Upon arrival in China Takata discovers that the singer is in jail and he obtains the translator services of Lingo (Lin Qiu) and Jasmine (Jiang Wen) who ultimately help him to overcome the endless red tape to gain an audience with the singer in his jail. Though Li wants to sing his famous role of Takata to film for his son, Li requests that first he be able to see his illegitimate son Yang Yang (Zhenbo Yang) who has been adopted by a little village called Stone Flower. Takata, with the aid of his translators, visits Stone Flower and the people there greet Takata with warmth and give their consent to allow Yang Yang to accompany Takata to see the father he has never met. But on the road out of China Yang Yang strays and Takata and Yang Yang spend a night in the frightening depths of a canyon: they bond with complex shared needs until they are rescued the next morning. Though Yang Yang has developed a love for Takata he doesn't want to leave his village and Takata departs back to the prison alone to tell Li. At the prison Takata shares with Li and his fellow inmates photographs of Yang Yang: everyone is so moved that Li performs the opera for Takata's son on videotape as a gesture of love.
Takata has accomplished his mission of reconciliation with his own son, but Rie calls him to inform him that Ken-ichi has died but left a letter addressed to Takata that explains how deeply moved the son is that his father would make the journey to China, riding alone for thousands of miles out of love. The gesture is enough for Ken-ichi.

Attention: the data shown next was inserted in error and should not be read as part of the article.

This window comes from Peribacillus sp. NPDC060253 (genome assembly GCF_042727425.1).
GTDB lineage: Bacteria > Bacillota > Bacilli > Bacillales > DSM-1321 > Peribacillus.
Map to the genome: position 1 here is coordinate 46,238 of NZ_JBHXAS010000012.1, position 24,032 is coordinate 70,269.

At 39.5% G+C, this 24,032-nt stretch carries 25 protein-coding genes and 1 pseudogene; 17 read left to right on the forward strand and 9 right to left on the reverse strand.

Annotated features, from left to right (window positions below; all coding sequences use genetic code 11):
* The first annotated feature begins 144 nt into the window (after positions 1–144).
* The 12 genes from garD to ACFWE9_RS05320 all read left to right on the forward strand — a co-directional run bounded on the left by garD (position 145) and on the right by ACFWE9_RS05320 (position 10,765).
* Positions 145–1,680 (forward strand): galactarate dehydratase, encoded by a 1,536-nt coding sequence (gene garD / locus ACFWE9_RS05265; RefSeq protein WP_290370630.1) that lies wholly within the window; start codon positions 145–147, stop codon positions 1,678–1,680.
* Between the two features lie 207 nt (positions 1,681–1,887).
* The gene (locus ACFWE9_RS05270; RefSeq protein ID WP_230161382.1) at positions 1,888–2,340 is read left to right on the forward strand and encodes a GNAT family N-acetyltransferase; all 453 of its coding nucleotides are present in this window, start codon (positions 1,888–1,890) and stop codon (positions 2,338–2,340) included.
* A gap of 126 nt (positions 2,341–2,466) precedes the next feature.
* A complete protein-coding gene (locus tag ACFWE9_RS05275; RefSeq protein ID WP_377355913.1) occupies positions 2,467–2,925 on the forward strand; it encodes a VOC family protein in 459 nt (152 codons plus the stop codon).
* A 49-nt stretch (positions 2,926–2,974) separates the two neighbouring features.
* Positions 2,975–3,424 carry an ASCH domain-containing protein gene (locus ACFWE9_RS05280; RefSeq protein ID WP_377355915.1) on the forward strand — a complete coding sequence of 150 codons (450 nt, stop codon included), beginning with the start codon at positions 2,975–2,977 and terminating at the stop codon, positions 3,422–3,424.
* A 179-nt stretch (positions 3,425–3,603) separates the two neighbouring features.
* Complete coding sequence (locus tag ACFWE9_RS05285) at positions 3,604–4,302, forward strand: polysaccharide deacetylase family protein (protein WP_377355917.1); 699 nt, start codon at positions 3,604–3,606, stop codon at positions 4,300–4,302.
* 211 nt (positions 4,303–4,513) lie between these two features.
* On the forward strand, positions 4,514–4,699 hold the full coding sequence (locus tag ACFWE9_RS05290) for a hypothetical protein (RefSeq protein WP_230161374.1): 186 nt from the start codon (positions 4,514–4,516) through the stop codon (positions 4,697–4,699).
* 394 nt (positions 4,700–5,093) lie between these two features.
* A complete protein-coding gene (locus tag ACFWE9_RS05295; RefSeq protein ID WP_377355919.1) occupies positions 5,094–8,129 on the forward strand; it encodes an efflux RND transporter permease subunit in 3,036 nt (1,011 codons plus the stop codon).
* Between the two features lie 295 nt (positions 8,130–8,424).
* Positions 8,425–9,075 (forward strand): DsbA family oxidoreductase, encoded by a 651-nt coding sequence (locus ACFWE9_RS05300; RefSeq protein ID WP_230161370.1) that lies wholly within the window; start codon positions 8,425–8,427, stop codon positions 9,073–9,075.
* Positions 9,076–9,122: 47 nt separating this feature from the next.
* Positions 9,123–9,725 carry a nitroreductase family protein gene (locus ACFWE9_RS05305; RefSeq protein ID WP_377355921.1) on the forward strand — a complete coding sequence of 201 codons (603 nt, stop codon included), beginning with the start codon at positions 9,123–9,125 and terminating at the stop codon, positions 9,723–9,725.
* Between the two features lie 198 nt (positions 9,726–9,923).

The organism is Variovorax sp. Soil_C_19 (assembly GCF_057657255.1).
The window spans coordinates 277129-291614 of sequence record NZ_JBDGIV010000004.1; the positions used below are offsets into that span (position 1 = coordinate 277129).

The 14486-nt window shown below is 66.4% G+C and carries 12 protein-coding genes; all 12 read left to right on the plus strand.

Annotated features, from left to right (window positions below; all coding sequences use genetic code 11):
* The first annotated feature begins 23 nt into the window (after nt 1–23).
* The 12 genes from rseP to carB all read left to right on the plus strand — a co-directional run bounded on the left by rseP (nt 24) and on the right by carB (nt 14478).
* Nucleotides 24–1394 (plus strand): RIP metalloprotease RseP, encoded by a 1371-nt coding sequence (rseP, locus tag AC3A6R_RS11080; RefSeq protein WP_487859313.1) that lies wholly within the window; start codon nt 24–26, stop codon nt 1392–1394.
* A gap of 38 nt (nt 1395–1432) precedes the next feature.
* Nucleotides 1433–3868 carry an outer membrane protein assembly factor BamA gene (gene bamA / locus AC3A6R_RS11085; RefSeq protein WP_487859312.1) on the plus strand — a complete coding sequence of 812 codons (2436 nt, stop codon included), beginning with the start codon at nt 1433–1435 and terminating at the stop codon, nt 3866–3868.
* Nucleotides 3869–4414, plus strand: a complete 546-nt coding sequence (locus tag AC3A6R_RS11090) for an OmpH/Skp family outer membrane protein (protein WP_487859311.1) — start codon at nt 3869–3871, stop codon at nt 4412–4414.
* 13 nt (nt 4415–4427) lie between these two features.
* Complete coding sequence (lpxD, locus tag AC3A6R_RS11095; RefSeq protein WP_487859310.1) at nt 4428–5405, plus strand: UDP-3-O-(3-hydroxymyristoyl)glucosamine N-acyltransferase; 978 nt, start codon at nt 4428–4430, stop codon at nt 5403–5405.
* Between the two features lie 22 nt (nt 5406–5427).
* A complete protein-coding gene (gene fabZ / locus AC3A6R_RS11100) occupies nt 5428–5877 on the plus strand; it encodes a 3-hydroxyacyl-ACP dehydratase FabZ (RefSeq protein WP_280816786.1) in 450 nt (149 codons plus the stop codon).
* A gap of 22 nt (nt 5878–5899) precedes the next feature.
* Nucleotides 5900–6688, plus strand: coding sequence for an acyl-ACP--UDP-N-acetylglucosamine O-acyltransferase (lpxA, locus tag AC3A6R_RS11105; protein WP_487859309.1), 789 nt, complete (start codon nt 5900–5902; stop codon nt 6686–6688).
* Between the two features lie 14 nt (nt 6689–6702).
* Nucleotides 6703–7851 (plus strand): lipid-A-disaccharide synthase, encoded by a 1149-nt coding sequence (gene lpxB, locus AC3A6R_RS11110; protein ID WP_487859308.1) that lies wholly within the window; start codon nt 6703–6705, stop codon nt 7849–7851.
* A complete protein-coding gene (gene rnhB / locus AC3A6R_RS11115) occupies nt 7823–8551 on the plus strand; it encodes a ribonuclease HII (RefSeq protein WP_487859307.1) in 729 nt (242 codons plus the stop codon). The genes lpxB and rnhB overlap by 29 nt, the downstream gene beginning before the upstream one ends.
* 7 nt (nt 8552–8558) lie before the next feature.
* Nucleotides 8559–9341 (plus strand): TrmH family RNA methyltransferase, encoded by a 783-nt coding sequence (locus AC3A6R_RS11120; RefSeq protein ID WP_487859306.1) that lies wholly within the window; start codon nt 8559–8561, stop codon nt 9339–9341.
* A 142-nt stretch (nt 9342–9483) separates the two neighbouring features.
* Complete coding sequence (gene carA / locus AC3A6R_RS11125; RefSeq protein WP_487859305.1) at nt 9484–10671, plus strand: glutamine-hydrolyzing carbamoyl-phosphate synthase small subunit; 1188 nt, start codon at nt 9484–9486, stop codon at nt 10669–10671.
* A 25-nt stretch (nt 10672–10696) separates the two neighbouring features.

Zhang tells his story in both Mandarin and Japanese and the translations reflect the differences on the two countries but also represent bridges between the ancient and the modern, between cold interior calloused heart and the warmth of love. The filming and accompanying musical score are as always in Zhang's films beautiful beyond description. This is a film to cherish, one that is so understated in its approach to father-son relationships that it will touch chords of recognition in every viewer. Highly recommended. Grady Harp
Zhang Yimou's last two martial arts films had much to commend them,
but, honestly, I'd trade ten such films for this. It was almost too
much to hope for that the director would return to his earlier,
humanist style of film-making that saw "The Road Home," "Not One Less"
and "Happy Times" - but he has, and wonderfully so.
Ken Takakura, who has appeared in fine films such as "Poppoya" and "The Yellow Handkerchief," really shines here. It's his film all the way, and a wonderful tribute that Zhang chose to craft this film for him.
While the core of the film lies with the emotions of the characters, I should also point out that the cinematography here is splendid - there are shots that are as breathtaking as anything in "Hero" and "House of Flying Daggers."